Rs.2 lakh,, scholarships fora all students (girls and boys) from
class 1 to 8,

establishment of ‘bhagidari bhavan’ at Lucknow and Agra,
including

Training institutes at Aligarh and Rae Bareli to coach SC/ST
youth for

recruitment to high-level services like I.A.S and P.C.S;
recruitment in

Government posts through a drive to clear the backlog; for the
first time

Reservation in contracts upto Rs.25 lakh for SC/ST, so far,
contracts worth

Rs.1,623 crore allotted; about 4 lakh S/C families allotted more

Than 3,500 hectares of land.; 16 Mahamaya Polytechnics for
Information

Technology set up for these categories of students;
regularisation of

Landless SC/ST people in possession of gram sabah land
upto13May,

2007;  formal right of
possession letters (pattas) awarded to 9,431

Persons; about 3000 genuine lease-holders benefited by removing
illegal

Usurpers from their land; creation of employment totalling 5,945
lakh man-

Days for men and 2,089 lakh for women belonging to SC/ST classes

Created in rural areas; about 8 lakh S/C families benefited by
writing-off

Debts amounting to Rs.120.28 crore of Uttar Pradesh SC/ST

Development Corporation; electrification on large-scale of SC/ST
bustees

/majras and appointment of 23% from these classes only of SOs in
police

Stations; provision of reservation also in state
government-aided priveta

Enterprises; allotment of more than 4,000 fair price shops;
together with

The establishment of a Rs.100 crore “leather park and shoe mandi”: in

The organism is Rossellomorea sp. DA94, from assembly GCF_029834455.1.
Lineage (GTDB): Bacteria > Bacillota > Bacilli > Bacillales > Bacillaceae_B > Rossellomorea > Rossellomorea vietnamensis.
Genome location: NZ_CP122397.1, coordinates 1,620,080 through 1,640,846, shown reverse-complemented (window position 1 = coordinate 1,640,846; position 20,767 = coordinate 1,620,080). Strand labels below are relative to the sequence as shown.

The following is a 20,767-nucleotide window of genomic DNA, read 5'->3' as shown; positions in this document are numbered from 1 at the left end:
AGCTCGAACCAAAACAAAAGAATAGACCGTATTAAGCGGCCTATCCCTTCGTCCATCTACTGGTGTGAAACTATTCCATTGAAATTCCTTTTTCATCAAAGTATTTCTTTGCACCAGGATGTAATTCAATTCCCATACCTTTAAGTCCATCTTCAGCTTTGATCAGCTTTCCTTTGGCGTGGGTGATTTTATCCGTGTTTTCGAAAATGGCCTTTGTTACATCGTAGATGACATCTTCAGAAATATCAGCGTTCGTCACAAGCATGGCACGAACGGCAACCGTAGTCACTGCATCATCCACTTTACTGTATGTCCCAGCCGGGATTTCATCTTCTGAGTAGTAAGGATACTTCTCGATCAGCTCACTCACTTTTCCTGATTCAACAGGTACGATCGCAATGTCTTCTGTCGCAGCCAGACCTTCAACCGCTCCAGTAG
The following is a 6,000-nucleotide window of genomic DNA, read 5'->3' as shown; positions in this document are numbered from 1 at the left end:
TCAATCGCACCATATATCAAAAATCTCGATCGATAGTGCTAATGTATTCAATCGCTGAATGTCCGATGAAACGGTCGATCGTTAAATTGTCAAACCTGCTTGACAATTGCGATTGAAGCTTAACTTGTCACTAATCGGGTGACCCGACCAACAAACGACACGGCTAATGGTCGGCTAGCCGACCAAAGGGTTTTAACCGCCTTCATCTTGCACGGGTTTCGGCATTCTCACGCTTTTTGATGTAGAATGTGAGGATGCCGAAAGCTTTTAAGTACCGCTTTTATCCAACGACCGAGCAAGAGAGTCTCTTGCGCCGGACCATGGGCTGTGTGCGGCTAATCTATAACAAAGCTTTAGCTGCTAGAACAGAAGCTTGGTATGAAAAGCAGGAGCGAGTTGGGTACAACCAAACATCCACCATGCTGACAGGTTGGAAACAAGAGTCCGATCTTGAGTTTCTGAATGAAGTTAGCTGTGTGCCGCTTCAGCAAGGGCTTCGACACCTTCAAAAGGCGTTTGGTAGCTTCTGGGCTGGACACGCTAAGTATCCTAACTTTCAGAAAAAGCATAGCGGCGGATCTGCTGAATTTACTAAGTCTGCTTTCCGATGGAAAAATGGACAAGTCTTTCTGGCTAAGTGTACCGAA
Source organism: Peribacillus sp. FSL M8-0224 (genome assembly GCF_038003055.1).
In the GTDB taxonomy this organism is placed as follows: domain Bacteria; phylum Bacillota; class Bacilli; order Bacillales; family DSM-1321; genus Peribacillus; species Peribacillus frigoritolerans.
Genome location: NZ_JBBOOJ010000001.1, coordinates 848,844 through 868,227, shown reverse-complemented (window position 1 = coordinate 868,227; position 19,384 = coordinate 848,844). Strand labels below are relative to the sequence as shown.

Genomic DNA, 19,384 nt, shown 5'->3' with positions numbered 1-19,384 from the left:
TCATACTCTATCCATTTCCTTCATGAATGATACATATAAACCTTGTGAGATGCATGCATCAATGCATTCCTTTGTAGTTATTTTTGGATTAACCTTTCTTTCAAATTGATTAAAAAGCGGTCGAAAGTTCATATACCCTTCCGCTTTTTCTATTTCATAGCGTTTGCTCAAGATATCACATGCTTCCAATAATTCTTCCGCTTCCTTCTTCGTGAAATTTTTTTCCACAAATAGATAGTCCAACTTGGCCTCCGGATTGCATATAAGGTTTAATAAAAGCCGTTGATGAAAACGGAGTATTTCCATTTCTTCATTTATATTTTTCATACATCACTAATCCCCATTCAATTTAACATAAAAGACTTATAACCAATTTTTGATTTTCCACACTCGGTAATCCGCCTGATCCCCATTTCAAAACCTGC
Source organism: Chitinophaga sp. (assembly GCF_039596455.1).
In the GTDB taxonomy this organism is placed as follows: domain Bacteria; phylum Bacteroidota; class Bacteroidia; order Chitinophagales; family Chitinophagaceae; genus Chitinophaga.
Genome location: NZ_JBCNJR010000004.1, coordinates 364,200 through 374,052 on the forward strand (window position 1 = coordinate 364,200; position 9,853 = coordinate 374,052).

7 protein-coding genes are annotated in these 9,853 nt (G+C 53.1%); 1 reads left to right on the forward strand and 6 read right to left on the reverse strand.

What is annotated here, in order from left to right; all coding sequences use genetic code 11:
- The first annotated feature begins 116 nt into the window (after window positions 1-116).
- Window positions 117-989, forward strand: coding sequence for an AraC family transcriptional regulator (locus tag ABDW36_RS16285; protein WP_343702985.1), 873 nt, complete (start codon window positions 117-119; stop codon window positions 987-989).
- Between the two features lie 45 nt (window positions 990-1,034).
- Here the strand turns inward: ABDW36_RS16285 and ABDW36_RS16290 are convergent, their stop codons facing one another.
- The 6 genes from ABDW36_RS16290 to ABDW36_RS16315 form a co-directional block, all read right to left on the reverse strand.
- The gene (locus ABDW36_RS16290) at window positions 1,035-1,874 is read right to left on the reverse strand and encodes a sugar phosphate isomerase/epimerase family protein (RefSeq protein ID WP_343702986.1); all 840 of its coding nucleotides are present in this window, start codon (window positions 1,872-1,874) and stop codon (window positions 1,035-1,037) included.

Agra, exemption from VAT of Agra Footwear Industry.

2.    “Other Backward Classes” – in the last four years 2 lakh landless
people

allotted lease of about 50,000 hectares of agricultural land;
effective

implementation of 27% reservation for OBSc in the allotment of
fair price

shops in the urban and rural areas under the public distribution
system;

computerisation of the entire procedure of scholarship unders
the

backward classes Welfare department; more than 50 lakh students
(girls

and boys) benefites by scholarships under the scheme of aid to
the poor

families of backward classes on account of marriage and illness
about

Rs.50 crore spent every year; apart from increasing the “creamy layer”

annual income limit of these classes from Rs.3 lakh Rs.5lakh,
about

Rs.250 crore spent to reimburse the admission fees of students
studying

in post matric classes

3.    In the matter of Religious Minorities especially the Muslim
community,

mention may be made of the establishment of Manyawar Shri
Kanshiram